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Re-thinking bilingualism: challenges of multilingualism and communication in classroom settings
Örebro University, School of Humanities, Education and Social Sciences. (KKOM-DS)
Örebro University, School of Humanities, Education and Social Sciences. (KKOM-DS)ORCID iD: 0000-0002-2992-0818
2010 (English)In: Language, Culture and Curriculum, ISSN 0790-8318, E-ISSN 1747-7573, Vol. 23, no 3, p. 171-171Article in journal, Editorial material (Other academic) Published
Abstract [en]

Traditional discourse in research on bilingualism has been strongly challenged in recent years. In the past, the study of bilingualism often adopted a monolingual perspective and ideology. This bias implicitly regarded monolingualism as the ‘normal’ state, while bi- or multilingualism was treated as the exception to the rule. It failed to recognise and take account of the kind of dynamic negotiation of meaning which social interaction, in multilingual settings actually, entails. In addition, the monolingual perspective favoured a rigid view of languages as a collection of discrete and unchanging entities, a view which is increasingly contested by research revealing the multilingual and multimodal complexity of interaction and language use in multilingual settings. Research has started to attend much more closely to the communicative and socio-cultural dimensions of multilingual language use, particularly in school and classroom contexts. The term ‘bilingualism’ is used in this special issue, therefore, with a critical recognition of the history of the concept and of the new view of language use which it now represents. The papers collected in this special issue evolved from an international workshop conducted as part of the work of the research group KKOM-DS (Communication, Culture, and Multiplicity –Deaf Studies) at O¨ rebro University, Sweden. The workshop became a valuable forum for the analysis and discussion of the challenges currently presented by traditional approaches to bilingualism. It highlighted the need to develop better-informed methodologies with which to approach the complex issue of ultilingualism. The implications for school practices also became a focus for debate. We hope that the articles in this special issue will stimulate greater interest in these issues and will encourage the kind of research work which seems to us to be now urgently needed.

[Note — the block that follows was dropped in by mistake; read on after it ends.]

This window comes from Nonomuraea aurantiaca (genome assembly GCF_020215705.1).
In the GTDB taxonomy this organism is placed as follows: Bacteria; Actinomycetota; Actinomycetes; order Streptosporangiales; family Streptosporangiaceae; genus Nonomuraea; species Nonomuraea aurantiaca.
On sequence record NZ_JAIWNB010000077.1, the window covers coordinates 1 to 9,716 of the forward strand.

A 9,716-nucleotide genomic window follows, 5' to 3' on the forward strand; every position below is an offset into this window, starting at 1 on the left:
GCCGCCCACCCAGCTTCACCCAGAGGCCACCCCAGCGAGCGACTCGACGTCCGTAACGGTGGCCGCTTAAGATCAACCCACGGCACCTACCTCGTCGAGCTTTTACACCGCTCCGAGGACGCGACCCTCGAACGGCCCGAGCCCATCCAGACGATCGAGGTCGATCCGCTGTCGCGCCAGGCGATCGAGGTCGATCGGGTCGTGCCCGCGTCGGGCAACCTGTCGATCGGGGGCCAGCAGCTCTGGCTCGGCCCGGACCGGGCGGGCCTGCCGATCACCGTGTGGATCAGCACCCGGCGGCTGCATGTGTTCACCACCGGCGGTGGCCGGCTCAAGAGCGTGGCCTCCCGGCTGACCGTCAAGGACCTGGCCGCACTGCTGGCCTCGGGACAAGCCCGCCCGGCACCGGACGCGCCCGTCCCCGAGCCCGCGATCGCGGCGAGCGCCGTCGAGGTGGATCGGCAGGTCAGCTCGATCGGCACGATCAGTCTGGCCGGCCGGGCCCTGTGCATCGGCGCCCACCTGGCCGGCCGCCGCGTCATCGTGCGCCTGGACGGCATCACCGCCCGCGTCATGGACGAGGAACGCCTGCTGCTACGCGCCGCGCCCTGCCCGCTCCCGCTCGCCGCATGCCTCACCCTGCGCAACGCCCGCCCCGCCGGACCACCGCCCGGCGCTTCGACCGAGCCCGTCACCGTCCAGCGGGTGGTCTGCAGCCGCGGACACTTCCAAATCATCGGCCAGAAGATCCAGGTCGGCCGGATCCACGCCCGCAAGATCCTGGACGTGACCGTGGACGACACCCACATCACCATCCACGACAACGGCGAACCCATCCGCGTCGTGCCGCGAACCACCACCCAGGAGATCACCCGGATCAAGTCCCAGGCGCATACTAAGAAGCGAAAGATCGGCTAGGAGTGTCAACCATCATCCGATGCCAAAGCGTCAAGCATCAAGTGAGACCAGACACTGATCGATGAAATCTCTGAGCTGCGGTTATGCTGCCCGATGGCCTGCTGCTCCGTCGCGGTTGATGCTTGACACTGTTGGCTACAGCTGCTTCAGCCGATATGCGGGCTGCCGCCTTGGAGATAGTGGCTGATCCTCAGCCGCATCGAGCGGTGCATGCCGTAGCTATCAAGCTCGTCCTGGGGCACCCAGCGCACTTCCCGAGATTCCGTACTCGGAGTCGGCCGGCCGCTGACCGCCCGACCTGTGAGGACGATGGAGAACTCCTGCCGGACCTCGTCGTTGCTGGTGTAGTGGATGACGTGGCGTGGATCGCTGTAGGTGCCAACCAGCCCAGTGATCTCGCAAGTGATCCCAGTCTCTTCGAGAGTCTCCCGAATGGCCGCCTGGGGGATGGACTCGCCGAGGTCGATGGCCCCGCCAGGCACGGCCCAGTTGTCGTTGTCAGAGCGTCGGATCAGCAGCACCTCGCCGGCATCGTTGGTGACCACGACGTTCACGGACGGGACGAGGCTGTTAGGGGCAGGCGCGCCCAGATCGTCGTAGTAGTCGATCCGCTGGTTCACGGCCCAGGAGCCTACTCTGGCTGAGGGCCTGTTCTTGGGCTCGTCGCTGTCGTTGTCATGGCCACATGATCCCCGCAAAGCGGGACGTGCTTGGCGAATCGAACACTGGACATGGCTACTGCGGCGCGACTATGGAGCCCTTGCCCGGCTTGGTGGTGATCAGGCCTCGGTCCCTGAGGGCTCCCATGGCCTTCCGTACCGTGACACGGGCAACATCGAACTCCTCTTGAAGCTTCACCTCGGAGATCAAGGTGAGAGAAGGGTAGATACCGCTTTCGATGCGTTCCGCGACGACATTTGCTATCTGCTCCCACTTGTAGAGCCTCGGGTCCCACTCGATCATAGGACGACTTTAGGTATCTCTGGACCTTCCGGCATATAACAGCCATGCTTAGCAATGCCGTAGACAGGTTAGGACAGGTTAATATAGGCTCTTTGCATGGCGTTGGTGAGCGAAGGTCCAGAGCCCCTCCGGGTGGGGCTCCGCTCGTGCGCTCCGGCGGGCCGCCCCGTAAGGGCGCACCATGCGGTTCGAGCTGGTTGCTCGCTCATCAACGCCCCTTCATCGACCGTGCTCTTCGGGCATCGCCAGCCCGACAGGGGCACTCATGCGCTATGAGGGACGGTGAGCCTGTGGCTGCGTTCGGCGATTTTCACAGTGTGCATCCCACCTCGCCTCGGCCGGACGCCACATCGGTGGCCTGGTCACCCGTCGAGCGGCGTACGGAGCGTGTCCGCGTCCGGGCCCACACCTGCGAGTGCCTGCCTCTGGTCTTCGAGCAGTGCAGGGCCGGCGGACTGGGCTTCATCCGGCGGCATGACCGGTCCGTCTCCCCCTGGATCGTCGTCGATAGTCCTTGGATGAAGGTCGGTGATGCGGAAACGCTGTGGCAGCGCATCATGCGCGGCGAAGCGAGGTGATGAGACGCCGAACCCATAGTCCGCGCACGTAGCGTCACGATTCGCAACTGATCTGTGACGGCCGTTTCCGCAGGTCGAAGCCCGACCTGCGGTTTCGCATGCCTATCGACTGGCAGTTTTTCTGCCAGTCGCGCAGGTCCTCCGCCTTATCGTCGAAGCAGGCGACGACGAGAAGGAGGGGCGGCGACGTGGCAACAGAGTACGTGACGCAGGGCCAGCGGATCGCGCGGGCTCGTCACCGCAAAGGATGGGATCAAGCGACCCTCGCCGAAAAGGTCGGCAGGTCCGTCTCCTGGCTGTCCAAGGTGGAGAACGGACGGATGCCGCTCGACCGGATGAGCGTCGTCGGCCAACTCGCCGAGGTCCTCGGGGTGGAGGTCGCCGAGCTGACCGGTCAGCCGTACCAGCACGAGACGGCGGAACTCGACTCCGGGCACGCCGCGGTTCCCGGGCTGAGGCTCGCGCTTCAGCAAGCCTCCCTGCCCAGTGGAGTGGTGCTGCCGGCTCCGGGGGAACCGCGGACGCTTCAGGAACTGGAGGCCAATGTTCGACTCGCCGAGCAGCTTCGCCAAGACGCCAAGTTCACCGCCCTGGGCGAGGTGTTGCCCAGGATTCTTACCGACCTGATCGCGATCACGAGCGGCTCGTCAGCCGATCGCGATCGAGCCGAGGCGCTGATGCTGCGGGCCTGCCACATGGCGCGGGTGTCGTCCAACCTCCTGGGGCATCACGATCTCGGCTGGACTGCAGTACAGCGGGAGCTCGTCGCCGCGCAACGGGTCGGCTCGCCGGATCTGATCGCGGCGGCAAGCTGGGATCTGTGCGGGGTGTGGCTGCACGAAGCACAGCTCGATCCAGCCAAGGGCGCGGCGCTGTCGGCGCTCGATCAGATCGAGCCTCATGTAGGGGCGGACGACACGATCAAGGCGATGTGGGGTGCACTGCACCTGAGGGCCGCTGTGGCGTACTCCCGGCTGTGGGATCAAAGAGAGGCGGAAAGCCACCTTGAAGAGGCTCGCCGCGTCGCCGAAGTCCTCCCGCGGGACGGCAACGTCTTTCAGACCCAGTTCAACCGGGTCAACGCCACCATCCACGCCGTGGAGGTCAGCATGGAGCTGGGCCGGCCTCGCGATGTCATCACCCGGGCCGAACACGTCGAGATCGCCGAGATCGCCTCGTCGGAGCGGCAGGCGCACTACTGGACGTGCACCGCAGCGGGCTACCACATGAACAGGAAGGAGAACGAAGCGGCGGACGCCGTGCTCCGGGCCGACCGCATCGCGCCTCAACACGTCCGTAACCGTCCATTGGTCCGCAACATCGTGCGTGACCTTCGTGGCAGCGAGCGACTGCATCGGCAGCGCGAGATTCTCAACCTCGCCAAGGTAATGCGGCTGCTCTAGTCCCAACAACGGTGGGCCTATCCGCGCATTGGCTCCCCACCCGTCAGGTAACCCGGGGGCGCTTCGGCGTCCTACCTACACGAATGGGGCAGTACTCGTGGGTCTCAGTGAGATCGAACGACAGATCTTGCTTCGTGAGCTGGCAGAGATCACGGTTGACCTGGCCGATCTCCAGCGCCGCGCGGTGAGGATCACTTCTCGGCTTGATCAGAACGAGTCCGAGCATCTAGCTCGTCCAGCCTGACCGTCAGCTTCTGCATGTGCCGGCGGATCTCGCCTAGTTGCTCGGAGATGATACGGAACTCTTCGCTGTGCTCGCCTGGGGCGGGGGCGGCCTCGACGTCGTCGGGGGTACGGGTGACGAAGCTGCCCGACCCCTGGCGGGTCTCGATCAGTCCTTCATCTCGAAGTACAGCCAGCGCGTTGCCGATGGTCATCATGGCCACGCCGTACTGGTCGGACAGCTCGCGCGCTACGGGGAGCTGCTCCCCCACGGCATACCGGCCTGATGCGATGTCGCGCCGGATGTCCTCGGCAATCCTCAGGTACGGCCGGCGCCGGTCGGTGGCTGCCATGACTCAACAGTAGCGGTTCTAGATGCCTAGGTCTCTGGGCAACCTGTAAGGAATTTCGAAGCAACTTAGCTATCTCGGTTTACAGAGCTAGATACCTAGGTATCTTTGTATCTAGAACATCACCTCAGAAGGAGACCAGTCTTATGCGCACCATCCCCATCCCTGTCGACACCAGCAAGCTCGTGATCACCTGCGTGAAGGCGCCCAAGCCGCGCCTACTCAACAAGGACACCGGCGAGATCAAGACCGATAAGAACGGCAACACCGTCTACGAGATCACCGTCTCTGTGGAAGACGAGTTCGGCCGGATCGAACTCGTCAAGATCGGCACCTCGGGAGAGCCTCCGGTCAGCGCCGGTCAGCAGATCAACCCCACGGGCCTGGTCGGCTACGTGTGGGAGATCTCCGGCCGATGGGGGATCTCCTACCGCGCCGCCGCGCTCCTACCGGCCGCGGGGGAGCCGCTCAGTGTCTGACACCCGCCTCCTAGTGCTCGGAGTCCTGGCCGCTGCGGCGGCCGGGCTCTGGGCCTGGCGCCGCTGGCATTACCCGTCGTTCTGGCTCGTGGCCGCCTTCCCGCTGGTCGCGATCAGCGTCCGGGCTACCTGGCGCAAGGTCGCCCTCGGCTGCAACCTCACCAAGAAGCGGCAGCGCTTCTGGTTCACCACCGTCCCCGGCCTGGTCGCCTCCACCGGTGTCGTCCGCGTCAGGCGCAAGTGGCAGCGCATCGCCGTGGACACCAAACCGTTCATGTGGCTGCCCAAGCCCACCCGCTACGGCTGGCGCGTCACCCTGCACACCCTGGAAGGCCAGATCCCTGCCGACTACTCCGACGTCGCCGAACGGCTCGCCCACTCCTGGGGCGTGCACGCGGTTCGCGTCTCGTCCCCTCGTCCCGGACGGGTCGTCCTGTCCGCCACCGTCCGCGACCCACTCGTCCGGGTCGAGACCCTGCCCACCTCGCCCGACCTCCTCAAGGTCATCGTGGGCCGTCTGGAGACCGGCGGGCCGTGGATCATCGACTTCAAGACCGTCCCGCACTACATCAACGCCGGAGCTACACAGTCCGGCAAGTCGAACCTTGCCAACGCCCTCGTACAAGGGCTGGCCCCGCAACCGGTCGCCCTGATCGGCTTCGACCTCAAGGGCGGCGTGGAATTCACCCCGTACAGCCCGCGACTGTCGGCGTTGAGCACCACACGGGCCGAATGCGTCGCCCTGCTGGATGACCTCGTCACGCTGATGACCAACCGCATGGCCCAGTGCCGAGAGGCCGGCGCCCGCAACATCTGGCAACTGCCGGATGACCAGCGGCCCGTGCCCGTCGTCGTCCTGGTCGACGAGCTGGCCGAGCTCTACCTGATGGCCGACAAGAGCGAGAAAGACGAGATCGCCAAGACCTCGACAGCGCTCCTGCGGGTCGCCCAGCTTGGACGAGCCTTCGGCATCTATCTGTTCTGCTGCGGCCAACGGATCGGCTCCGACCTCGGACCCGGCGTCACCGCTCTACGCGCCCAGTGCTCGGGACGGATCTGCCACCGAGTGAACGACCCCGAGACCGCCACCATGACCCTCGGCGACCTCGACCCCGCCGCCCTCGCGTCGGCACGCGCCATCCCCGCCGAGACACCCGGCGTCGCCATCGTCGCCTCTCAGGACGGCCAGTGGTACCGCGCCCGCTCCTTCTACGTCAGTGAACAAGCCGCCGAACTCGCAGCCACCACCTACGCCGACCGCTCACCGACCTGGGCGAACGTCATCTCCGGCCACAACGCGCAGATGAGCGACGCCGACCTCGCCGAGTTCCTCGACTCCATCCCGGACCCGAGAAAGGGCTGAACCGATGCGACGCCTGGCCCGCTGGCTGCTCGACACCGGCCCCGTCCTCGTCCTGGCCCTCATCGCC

Place, publisher, year, edition, pages
Oxfordshire, United Kingdom: Routledge, 2010, 23. Vol. 23, no 3, p. 171-171
Keywords [en]
Bilingualism, bilingual education
National Category
Pedagogy
Research subject
Education
Identifiers
URN: urn:nbn:se:oru:diva-12207DOI: 10.1080/07908318.2010.516109ISI: 000283881000001Scopus ID: 2-s2.0-78149436688OAI: oai:DiVA.org:oru-12207DiVA, id: diva2:357087
Note

Editors' preface to the special issue of the journal.

Available from: 2010-10-15 Created: 2010-10-15 Last updated: 2017-12-12Bibliographically approved

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Moreno Herrera, LázaroWedin, Åsa

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